By allowing ads to appear on this site, you support the local businesses who, in turn, support great journalism.
Trashy yards draw council's ire
Unique Social Club with Jones and council
Homeless Prevention Program coordinator Daisy Jones joins the Hinesville City Council and mayor in a presentation to recognize volunteers for the recent Project Homeless Connect, including the Unique Social Club and members of the Jeffrey Porter family. The presentation was at last week's council meeting. - photo by Photo by Randy C. Murray

While approving or choosing to delay decisions on some agenda action items, Hinesville City Council’s Thursday meeting heated up during Councilman David Anderson’s report. His apparent ire over trash on a particular property in his district drew comments from other council members.
Mayor Pro Tem Charles Frasier added to Anderson’s concerns with examples of residents putting their yard waste and trash cans by the roadside days before the scheduled trash pick-up. Councilman Keith Jenkins said he has seen examples of yard waste and trash cans by the curb for days and noted trash and blight in some yards. He then asked whether the city’s trash ordinance stipulates when trash can be placed by the roadside for pick-up.
“Our ordinance regulates what they can put out there but not when they can put it out there,” City Manager Billy Edwards said. “Now if you have an old sofa or something like that you want picked up, we do ask that you call for a pick-up.”
He asked Anderson if they could discuss the trash issue during the city’s annual workshop, scheduled for July 11-13. Anderson, however, wanted something done about the problem in his district right away.
Although no one seemed to disagree with the others, the discussion became so heated that Mayor Jim Thomas had to use his gavel to calm the council enough for one speaker to talk at a time.
After about 20 minutes, Thomas and Edwards were able to reach a compromise with council members by bringing city attorney Linnie Darden into the discussion. The council agreed to review the city’s trash ordinance at the July 18 council meeting and work with Darden during the upcoming workshop to draft a new ordinance that was more explicit regarding yard waste and household trash.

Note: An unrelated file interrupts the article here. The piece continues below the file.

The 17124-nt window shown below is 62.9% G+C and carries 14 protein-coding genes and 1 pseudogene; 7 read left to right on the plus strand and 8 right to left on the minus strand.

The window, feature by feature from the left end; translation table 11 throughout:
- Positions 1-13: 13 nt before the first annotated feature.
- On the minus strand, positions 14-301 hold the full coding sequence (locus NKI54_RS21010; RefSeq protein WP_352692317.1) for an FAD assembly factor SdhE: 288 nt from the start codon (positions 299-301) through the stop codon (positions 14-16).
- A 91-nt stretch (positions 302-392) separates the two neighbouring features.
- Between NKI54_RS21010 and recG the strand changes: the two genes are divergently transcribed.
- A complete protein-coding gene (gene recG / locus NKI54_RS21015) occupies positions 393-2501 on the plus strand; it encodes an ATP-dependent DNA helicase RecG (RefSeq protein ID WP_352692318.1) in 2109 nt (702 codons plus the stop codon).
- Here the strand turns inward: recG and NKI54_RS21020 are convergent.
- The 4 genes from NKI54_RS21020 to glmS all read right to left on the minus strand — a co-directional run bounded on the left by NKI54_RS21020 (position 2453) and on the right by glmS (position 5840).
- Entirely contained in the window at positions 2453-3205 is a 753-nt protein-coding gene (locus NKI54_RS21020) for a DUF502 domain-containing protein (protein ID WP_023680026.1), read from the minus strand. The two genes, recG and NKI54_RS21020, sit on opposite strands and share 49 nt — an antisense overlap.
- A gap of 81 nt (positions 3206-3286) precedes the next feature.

In other business, the council approved a preliminary plat by TR Long Engineering for Valor Point, a new residential subdivision off Olmstead Drive. They also approved a resolution to amend the Liberty County Service Delivery Strategies to update the water service area map, and they approved a new ordinance regulating precious metals dealers within city limits.
The council approved a request to submit an application to the Bureau of Justice Assistance for the $14,457 Edward Byrne Memorial Justice Assistance Grant to buy two digital video mirrors for the Hinesville Police Department and assist the Liberty County Sheriff’s Office in purchasing one digital video mirror.
They approved a request to maintain audit services for Hinesville and the Liberty Consolidated Planning Commission for fiscal years 2013 and 2014, and they approved a loan through the Georgia Environmental Finance Authority for funds to relocate sewer mains, install non-potable reuse lines and install water mains for the Veterans Parkway widening project.
The council heard information items from the Community Development Department about receiving U.S. Housing and Urban Development funding, and a presentation by Hinesville Downtown Development Authority Executive Director Vicki Davis, who talked about what the HDDA has been doing to revitalize the downtown area, including renovating the old jail and holding special events at Bryant Commons.
Homeless Prevention Program coordinator Daisy Jones asked the council and mayor to join her in a special presentation to recognize volunteers for the recent Project Homeless Connect, including the Unique Social Club and members of the Jeffrey Porter family.
One agenda item the council again chose to delay a decision on was a request by Kenneth Setzer for a 2013 peddler’s license that would allow him to sell fresh fruits and vegetables door to door. Council members expressed concerns that he was not the one who produced the vegetables and knows of no particular inspection process.
Edwards responded to questions from Jenkins that roadside vegetable vendors have state licenses to sell produce they grew on their own property. Thomas suggested Setzer first meet with Davis and find out about the qualifications of Hinesville Farmers Market vendors. He even suggested that Setzer consider becoming a vendor for the weekly market.

Sign up for our e-newsletters